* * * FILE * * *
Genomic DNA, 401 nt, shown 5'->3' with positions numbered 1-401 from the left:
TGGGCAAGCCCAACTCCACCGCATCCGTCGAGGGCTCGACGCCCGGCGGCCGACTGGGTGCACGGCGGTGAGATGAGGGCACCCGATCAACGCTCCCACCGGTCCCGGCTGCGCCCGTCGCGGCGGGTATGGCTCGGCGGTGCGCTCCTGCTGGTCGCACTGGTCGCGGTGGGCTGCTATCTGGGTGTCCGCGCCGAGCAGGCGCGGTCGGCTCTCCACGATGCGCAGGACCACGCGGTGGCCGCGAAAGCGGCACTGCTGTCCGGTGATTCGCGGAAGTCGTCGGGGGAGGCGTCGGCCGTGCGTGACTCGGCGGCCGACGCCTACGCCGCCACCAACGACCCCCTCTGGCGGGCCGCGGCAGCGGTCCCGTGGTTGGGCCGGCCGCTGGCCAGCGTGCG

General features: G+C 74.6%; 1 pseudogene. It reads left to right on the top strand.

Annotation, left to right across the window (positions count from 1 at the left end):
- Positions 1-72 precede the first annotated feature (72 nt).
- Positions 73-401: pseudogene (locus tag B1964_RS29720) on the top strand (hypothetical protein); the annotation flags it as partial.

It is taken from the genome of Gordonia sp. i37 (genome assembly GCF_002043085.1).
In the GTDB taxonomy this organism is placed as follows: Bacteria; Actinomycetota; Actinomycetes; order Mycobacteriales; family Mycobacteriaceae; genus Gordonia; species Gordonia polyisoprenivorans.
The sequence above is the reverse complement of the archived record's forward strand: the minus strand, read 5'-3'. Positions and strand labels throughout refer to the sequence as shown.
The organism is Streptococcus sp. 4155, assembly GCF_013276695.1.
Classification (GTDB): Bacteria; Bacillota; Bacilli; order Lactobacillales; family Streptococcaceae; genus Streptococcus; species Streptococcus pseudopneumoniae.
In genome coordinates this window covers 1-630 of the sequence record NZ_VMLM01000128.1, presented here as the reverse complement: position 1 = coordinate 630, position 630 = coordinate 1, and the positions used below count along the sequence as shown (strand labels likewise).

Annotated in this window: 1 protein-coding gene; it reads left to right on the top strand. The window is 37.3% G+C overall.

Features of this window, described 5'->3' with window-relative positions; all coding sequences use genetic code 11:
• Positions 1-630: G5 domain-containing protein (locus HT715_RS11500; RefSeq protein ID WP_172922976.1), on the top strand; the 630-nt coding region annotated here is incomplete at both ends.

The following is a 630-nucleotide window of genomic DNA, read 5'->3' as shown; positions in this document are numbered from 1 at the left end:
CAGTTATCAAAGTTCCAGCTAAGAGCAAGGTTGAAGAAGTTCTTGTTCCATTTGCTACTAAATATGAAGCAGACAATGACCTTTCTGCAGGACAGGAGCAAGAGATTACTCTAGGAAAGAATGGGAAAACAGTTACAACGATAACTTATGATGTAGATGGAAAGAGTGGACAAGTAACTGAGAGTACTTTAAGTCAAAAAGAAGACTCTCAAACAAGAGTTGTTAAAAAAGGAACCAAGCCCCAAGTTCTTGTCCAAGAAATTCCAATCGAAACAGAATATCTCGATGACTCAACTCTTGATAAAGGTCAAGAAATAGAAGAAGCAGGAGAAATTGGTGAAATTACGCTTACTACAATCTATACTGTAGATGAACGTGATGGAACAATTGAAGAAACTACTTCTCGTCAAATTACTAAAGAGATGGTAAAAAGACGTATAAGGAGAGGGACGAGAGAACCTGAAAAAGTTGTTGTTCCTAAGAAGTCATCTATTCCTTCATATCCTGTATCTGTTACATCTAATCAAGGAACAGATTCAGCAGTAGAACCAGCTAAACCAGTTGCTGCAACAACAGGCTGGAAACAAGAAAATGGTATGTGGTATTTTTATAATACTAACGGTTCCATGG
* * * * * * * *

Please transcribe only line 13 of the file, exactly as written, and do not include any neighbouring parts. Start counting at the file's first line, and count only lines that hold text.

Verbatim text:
Annotated in this window: 1 protein-coding gene; it reads left to right on the top strand. The window is 37.3% G+C overall.